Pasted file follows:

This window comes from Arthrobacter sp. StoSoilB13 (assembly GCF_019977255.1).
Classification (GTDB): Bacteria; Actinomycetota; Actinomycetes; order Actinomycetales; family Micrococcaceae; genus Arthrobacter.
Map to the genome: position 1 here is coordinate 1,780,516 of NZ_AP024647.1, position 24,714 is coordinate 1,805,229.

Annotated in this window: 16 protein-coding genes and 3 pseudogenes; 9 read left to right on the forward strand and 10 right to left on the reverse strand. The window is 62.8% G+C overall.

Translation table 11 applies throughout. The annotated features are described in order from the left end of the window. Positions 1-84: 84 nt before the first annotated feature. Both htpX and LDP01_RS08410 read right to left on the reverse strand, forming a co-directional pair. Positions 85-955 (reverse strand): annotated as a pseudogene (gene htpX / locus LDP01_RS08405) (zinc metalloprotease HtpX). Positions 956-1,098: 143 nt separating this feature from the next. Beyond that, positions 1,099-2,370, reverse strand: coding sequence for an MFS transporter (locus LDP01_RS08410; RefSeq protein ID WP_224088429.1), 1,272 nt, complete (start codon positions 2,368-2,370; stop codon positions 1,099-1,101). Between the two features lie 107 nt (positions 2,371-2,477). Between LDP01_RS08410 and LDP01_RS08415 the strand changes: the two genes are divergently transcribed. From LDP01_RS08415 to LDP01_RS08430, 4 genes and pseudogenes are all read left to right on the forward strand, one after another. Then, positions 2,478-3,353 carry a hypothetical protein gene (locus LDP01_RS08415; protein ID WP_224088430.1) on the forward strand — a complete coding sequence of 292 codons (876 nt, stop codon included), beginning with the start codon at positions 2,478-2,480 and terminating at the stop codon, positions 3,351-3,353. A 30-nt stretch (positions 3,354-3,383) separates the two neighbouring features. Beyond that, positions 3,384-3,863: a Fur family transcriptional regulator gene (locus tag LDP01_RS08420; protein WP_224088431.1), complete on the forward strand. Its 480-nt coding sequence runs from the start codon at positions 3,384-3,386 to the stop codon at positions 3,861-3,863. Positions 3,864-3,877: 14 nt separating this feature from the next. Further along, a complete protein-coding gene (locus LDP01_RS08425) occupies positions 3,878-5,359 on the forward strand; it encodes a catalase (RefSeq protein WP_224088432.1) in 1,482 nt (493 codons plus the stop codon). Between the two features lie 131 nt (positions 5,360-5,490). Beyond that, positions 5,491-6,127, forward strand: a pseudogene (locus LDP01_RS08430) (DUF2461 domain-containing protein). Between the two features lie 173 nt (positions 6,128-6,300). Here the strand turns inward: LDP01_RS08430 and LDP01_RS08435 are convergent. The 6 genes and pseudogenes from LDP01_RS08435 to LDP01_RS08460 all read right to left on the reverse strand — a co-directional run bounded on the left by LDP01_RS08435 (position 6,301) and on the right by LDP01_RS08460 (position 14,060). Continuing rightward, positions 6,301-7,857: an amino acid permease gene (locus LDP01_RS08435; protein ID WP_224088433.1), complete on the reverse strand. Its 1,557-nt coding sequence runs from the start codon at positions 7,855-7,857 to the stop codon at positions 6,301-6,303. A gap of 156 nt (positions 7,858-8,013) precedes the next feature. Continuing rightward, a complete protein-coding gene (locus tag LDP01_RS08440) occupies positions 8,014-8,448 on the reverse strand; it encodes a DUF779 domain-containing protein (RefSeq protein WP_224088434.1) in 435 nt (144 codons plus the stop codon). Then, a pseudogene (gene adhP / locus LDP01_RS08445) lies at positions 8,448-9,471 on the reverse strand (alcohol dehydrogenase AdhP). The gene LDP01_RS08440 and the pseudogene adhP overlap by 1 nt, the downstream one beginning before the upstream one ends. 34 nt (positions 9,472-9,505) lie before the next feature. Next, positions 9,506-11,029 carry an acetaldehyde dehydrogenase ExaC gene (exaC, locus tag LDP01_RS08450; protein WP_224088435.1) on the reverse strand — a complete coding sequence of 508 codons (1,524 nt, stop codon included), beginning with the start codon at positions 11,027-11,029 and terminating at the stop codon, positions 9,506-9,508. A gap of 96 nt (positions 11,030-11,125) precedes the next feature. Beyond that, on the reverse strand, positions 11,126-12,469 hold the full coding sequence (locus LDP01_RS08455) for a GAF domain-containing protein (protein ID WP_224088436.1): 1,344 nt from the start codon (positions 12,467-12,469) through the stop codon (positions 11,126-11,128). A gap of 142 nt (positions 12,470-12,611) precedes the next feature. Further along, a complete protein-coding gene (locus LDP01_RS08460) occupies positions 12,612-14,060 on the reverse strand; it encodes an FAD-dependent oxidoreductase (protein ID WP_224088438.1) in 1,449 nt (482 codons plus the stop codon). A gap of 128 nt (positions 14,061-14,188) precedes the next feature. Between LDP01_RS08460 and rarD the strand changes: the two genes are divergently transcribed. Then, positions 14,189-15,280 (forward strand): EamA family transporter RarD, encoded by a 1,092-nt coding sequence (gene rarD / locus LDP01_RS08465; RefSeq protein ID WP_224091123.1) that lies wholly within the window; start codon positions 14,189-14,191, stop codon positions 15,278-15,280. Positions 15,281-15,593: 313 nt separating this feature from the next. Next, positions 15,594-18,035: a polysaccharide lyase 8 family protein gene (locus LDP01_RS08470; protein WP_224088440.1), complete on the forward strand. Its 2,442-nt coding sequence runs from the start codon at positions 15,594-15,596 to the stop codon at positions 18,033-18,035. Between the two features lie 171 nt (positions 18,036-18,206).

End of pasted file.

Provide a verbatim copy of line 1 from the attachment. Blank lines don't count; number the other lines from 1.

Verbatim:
This window comes from Arthrobacter sp. StoSoilB13 (assembly GCF_019977255.1).